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For cancer patients, physical therapy improves lives and survival chances

By Tracy Winnie and Cheries Brule

A large portion of the American population suffers from cancer’s side effects. Estimates run up into the millions.

But survival rates from cancer are improving – a 20 percent increase over the past 20 years. That reflects progress in early diagnosis of certain cancers and treatment improvements.

These include improvements in physical therapy, which can help with pain, fatigue, lymphedema and damage to bones, joints, muscles and other soft tissue. Physical therapy offers wonderful options for making lives better.

Such therapy can be a complementary treatment for patients on pain medication. Soft tissue massage, exercise and positioning can increase comfort. Relaxation techniques also may control pain and reduce fatigue.

Fatigue probably is the top complaint among cancer patients. Such “whole-body tiredness” can be unrelated to one’s activity level and unrelieved by rest. But it can be addressed through therapy and simple techniques such as alternating work and rest and pacing one’s activities.

For example, a cancer patient can improve his or her life by avoiding temperature extremes and focusing on effective ways to sleep, eat and manage stress. A physical therapist can help a patient tolerate activities better by guiding moderate cardiovascular and strength-building exercise.

Because cancer treatments can damage bones, joints and muscles, the patient may experience loss of mobility, decreased flexibility, weakness, postural changes and tissue hardening. Physical therapists can help to decrease these effects and restore function.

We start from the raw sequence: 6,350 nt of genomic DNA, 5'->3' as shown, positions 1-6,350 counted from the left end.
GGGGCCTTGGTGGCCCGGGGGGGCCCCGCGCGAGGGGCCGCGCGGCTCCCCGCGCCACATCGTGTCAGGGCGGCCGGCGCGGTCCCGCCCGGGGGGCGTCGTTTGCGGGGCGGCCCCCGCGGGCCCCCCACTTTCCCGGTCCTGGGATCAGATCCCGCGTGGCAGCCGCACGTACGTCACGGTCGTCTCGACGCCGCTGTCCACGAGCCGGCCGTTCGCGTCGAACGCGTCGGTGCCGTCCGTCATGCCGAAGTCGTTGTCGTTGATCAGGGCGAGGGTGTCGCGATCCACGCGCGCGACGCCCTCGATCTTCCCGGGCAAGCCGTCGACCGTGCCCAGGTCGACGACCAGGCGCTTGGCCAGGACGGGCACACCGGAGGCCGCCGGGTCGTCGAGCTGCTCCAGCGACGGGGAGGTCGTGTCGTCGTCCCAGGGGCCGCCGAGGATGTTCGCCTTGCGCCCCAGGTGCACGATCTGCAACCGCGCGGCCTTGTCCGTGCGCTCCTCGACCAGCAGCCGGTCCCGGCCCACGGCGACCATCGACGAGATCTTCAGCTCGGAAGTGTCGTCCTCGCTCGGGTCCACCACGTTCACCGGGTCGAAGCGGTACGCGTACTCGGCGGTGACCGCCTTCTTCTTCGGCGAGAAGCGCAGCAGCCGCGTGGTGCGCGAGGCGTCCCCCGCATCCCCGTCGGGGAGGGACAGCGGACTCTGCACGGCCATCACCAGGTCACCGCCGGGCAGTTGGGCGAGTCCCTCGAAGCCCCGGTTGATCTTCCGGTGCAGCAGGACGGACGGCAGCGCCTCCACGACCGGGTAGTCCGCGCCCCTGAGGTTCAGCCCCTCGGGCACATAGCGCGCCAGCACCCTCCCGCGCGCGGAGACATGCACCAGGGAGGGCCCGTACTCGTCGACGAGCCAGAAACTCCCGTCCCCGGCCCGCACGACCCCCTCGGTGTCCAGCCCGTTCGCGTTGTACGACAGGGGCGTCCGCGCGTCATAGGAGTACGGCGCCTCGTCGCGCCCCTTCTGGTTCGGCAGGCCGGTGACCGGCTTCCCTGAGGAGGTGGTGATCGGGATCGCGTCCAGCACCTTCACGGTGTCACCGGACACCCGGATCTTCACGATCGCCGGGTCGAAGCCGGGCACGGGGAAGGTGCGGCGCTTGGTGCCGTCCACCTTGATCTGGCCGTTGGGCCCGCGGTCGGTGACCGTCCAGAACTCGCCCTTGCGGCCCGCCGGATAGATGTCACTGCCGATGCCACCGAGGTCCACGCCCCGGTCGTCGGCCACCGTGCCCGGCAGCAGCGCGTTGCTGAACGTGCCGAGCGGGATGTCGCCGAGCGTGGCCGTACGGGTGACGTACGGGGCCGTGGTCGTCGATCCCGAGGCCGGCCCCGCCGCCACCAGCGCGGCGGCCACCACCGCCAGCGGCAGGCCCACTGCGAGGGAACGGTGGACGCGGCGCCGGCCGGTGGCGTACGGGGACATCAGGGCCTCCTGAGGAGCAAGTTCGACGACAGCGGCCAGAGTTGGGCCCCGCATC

Cancer treatments also can damage the body’s lymphatic system, creating a swelling condition called lymphedema. Although lymphedema isn’t curable, certain physical therapists can provide helpful treatment.

To reduce the risk of lymphedema, the patient should be aware of the symptoms, eat healthy, maintain a healthy weight, stay moderately active and avoid temperature extremes and trauma to the involved body part – including constricting jewelry, clothing and even blood pressure cuffs. Compression garments also can help.

Manual treatments such as joint mobilization, myofascial release and soft-tissue release can help to decrease pain, fluid buildup and such conditions as tissue cording, soft-tissue restrictions and scar adhesions.

Exercise can boost tolerance to chemotherapy and radiation. It’s a good outlet for stress, and can improve one’s overall sense of wellbeing. Physical therapists use customized exercise programs to increase strength, flexibility, endurance, range of motion and balance.

A physical therapist can provide information about positioning, posture, movement, fall prevention, sleeping habits and many other gentle techniques designed to give the patient the greatest possible comfort and functional independence.

An early start to complementary treatments such as physical therapy can help to minimize secondary symptoms and – more importantly – maintain a patient’s functional independence and quality of life.

Tracy Winnie and Cheries Brule are licensed physical therapists and certified lymphedema therapists with Oaklawn Physical Rehabilitation Services. Readers with questions may call (269) 781-6030.